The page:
- Worker Protection Programs: The bill makes important investments in agencies that help workers receive the pay they earn; ensure that employers provide safe and healthful working conditions; and strengthen trading partner commitments to comply with labor rights under free trade agreements and preference programs. The Wage and Hour division receives $260 million, an increase of $9 million. Wage and Hour recovers wages for workers that do not receive the pay they are entitled to receive for their work, which on average amounted to $1,212 for each of the 193,349 workers assisted by the agency in 2021. The Occupational Safety and Health Administration (OSHA) receives $632 million, an increase of $20 million. OSHA works to ensure that employers are following the law and providing safe and healthful workplaces for their employees. The bill includes an increase of $25 million for the National Labor Relations Board, which administers and enforces the National Labor Relations Act and protects employee and employer rights under the law. The bill also establishes critical worker protections through the Pregnant Worker Fairness Act, a bill to provide expecting and new moms with temporary, reasonable accommodations to avoid devastating health complications and support their families and ensure they are no longer fired or forced off the job, and the PUMP For Nursing Mothers Act, a bill expanding worker protections for nursing workers, a bill which Senator Booker co-led.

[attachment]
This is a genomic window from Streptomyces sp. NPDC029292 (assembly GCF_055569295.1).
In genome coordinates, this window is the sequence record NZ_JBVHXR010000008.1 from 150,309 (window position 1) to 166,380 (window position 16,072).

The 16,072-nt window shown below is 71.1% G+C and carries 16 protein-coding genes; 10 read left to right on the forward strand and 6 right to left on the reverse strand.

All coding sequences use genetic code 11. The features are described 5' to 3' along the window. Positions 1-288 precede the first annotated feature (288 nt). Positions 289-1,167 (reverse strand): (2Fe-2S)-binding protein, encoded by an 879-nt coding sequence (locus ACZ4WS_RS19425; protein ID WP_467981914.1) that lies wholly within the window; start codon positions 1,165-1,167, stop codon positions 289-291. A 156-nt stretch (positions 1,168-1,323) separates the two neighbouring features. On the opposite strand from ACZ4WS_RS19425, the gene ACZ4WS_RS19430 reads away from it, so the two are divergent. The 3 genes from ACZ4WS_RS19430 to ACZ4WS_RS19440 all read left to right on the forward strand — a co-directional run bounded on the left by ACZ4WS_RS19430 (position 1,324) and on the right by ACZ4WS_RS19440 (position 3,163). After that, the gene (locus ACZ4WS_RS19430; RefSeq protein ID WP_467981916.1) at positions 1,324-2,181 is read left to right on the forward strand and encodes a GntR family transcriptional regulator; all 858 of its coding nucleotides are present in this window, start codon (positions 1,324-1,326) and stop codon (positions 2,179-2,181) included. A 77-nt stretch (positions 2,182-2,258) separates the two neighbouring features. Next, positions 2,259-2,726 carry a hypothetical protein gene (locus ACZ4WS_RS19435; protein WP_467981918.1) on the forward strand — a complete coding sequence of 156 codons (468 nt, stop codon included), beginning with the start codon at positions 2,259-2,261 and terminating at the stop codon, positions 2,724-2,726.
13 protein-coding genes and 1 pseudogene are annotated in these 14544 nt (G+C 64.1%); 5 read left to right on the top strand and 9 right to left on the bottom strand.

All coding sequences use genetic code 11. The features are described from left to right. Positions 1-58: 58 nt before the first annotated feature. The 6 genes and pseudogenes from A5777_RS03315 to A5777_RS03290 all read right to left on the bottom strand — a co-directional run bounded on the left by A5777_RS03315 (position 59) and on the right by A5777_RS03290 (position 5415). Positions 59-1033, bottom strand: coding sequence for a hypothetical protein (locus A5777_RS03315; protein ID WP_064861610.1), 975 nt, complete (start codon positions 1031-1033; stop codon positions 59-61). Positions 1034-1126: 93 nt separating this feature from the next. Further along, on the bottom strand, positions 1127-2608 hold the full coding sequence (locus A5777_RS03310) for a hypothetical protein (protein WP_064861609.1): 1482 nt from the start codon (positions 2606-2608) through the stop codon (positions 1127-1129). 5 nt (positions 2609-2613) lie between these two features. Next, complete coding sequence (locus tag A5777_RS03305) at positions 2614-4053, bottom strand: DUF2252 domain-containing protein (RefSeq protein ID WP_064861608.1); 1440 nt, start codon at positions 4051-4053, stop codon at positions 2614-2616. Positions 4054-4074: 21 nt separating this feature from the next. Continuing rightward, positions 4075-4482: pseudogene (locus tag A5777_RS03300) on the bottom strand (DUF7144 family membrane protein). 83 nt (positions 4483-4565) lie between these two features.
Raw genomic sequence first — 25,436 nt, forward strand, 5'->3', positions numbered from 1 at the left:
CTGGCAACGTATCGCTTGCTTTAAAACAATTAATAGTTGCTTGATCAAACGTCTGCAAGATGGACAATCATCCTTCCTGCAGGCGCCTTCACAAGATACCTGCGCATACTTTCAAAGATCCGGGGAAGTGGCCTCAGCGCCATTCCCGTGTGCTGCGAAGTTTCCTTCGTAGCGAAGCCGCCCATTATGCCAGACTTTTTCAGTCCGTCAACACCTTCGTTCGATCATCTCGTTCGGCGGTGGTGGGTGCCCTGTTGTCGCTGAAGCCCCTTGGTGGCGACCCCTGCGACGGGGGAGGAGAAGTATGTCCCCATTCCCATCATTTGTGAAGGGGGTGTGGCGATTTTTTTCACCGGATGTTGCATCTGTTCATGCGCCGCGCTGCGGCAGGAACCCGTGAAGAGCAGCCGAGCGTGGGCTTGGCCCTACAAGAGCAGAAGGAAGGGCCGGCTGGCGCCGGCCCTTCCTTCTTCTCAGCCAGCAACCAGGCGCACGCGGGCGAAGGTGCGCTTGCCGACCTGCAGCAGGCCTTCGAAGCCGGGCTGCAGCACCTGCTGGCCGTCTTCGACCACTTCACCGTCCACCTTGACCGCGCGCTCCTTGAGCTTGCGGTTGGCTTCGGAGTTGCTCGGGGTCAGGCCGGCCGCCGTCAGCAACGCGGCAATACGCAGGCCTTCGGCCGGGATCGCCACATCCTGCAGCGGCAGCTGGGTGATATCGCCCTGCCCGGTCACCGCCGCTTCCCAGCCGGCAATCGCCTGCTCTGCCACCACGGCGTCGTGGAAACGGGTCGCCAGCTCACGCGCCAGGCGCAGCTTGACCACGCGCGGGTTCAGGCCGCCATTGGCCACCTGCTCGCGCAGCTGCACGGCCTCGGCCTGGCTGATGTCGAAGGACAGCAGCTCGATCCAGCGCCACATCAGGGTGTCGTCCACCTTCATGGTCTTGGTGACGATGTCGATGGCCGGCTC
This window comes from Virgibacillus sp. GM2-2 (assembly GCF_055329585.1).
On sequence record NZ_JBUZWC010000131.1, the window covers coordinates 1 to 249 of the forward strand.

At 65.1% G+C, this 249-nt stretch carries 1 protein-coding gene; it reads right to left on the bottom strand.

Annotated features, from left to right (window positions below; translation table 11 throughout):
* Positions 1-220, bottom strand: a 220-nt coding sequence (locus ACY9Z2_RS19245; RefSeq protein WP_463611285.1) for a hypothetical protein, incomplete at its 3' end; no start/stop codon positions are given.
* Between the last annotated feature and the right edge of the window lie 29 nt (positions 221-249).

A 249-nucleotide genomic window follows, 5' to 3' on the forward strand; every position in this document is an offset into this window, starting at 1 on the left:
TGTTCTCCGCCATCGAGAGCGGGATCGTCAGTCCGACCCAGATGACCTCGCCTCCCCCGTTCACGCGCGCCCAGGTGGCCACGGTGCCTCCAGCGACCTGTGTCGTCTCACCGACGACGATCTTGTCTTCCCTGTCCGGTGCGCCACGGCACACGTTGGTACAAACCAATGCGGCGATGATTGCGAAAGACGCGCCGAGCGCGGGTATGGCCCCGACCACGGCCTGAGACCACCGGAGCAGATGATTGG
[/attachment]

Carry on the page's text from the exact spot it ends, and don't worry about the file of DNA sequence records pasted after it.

- Department of Veterans Affairs: The bill provides the Department of Veterans Affairs (VA) and related agencies $135.2 billion in non-defense discretionary funding, as well as $168.6 billion in mandatory funding, to fulfill our obligations to our nation’s veterans. This is $34 billion above fiscal year 2022 levels. This includes $118.7 billion for VA medical care in fiscal year 2023, a $21.7 billion or 22.4 percent increase over fiscal year 2022. $5 billion is included in the Cost of War Toxic Exposures Fund, which will be used to implement the PACT Act.
- World War II Bill: Division U of the Omnibus contains the Joseph Maxwell Cleland and Robert Joseph Dole Memorial Veterans Benefits and Health Care Improvement Act of 2022. This is SVAC’s end of year package which includes S. 1040, Sen. Menendez’s bill to provide all veterans of World War II healthcare services through the VA.
Voting Rights and Elections
- Electoral College Reform: The bill includes the Electoral Count Reform Act of 2022 to improve how elections are certified and clarify that the Vice President only plays a ceremonial role in the certification process. The bill, co-sponsored by Sen. Booker, will prevent attempts such as those used by former President Trump to prevent the certification of election results.